The Internal Stratification of Thomistic Juridical Realism (Popović & Schouppe)

In Natural Law & Thomistic Juridical Realism: Prospects for a Dialogue with Contemporary Legal Theory, Petar Popović draws on the scholarship of Jean-Pierre Schouppe to present a three-level account of Thomistic juridical realism. In Chapter 2, “The Realistic Conception of Right and Juridicity,” Popović includes a section titled “The Internal Stratification of Thomistic Juridical Realism.” The three levels identified by Popović (via Schouppe) in this section are:

  1. “adherence to the methodology of Thomistic realism” (103):

    On this level, a legal theory cannot yet be qualified as juridical realism in any sense, since here it subscribes only to Thomistic openness to things-as-they-really-are, in contrast to any position that would deny the validity of this cognitive approach. Schouppe labels this type of theory as ‘realism in a philosophical sense,’ or ‘moderate philosophical realism.’ (103)

  2. “juridical realism in a broad sense, or objectivism” (103):

    The authors who adhere to the postulates of Thomistic realism make an additional claim at this level: human moral and relational nature is imbued with objective normative content (i.e., the natural moral law). This natural law is the antecedent criterion for the legitimacy of the juridical domain, more precisely of subjective rights and positive law. Schouppe remarks that that authors who remain on this second level usually subscribe to a vision wheren the ius is primarily defined as a subjective claim-right, and they generally acknowledge that human relationality somehow contains the ‘primary objective criteria’ of justice. (103)
    I would like to further this claim. The theories of the authors on the second level share a peculiar progression of arguments, which goes like this: if particular phenomena of the juridical domain — positive law and enactments of subjective rights — are in conformity with the natural moral law, then they legitimately constitute obligations of juridical justice. At this level, the juridical due — the obligation of juridical justice — is constituted only after the moral domain of natural law has already determined the content of positive law and subjective claim-rights through legislation or other means of positing the social sources of law. In the case of natural rights, according to this line of argument, the standard of legitimacy of claim-rights is inscribed exclusively in the moral status of the given aspect of human nature (i.e., in the moral res). The theories of Jacques Maritain, John Finnis, and Henry B. Veatch may be situated on this level given their understanding of the juridical domain as, essentially, a structural extension of prior, metajuridical, objective moral norms. (103-04)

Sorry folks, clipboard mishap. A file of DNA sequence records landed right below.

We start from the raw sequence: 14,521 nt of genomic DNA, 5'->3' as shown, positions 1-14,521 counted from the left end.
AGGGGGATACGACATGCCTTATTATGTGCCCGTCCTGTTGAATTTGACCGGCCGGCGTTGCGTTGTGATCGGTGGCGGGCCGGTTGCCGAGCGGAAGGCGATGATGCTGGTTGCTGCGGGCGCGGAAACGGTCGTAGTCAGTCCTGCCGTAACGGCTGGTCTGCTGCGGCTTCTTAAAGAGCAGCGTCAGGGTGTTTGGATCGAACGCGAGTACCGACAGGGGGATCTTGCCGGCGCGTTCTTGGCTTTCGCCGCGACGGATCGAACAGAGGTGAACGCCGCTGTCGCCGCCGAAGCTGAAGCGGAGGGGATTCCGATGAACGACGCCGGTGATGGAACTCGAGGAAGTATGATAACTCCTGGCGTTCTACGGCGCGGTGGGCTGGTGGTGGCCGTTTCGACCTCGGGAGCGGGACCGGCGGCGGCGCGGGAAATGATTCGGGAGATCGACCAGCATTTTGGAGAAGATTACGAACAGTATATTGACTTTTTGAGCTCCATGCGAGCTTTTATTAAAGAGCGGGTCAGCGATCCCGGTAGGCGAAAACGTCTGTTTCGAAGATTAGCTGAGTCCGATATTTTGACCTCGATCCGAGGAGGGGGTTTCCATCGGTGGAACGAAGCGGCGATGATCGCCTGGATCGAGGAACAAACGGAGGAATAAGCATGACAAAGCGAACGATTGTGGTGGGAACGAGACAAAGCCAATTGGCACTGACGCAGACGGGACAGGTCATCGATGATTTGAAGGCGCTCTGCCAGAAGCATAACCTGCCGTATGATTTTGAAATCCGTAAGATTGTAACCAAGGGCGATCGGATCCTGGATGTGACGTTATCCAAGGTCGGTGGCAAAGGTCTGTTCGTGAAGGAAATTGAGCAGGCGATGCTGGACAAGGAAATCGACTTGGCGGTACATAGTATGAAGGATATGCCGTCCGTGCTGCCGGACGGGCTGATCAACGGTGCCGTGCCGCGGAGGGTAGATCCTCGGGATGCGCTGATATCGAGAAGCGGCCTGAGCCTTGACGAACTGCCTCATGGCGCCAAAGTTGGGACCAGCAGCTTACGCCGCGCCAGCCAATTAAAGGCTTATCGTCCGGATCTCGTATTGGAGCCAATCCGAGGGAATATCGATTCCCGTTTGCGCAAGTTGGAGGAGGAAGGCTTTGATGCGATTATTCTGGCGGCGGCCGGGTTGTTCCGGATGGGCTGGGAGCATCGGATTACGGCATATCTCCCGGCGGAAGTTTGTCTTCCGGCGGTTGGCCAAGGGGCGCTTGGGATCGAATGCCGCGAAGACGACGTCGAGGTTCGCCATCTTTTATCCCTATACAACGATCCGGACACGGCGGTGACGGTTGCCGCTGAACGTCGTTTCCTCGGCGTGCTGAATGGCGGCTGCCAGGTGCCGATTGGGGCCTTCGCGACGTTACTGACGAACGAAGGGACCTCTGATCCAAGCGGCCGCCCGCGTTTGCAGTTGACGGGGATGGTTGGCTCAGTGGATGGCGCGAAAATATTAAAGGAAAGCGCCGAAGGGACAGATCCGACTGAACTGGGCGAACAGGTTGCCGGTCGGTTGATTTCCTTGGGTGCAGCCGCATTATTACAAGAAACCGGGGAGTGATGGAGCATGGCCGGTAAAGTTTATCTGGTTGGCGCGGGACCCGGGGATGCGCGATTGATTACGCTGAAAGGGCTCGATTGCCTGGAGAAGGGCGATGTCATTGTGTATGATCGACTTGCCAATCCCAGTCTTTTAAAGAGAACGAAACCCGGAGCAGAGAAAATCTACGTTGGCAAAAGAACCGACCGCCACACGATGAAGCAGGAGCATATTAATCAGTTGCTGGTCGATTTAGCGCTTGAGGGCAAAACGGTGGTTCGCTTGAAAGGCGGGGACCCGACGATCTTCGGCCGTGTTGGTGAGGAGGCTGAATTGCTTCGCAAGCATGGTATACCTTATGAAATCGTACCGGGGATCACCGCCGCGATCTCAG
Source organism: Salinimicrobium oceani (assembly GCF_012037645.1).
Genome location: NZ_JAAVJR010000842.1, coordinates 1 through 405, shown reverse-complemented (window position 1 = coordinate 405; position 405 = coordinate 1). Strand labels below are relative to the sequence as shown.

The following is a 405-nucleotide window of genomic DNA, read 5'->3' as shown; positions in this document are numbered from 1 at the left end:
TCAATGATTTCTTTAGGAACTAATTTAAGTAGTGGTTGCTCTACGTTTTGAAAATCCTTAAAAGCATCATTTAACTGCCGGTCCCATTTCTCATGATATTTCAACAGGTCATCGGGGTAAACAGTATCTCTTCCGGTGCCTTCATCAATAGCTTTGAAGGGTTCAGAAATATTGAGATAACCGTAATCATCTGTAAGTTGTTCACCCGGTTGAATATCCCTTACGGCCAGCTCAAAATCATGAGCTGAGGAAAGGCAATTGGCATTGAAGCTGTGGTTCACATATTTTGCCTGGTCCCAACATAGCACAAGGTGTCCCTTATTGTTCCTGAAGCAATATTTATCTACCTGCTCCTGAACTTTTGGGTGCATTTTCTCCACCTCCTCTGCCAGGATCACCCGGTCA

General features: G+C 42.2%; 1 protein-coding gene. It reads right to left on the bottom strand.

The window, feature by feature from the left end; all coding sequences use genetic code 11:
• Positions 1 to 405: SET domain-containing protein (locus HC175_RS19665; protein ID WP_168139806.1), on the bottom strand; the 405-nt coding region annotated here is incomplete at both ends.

3. “juridical realism in the strict sense” (104):

    The third level, which Schouppe calls ‘juridical realism in the strict sense,’ gathers the theories of those authors who ‘climb’ the first two levels of the spiral stairway, but these authors also endorse certain specific claims proper to the third level. The first claim is that the essential definition of ius is already provided by Aquinas and that it still constitutes the primary meaning of that which is juridically right. On this third level, therefore, the right is the object of the virtue of justice. The juridical due is established whenever a thing (res) is owed in justice to its titleholder. This basic feature of juridical realism in the strict sense implies that certain things, including natural human goods delineated in the moral domain, are already juridical goods, on the basis of their being owed in justice to their titleholder. Besides certain aspects of arguments advanced by Hittinger, Brock, and to some degree, Simon and Rommen, none of the authors from the first chapter have clearly articulated or endorsed this central feature of a realistic conception of right and juridicity. Villey and Hervada, however, as we are about to see, have fully subscribed to all the claims of the juridical realism in the strict sense. (104-105)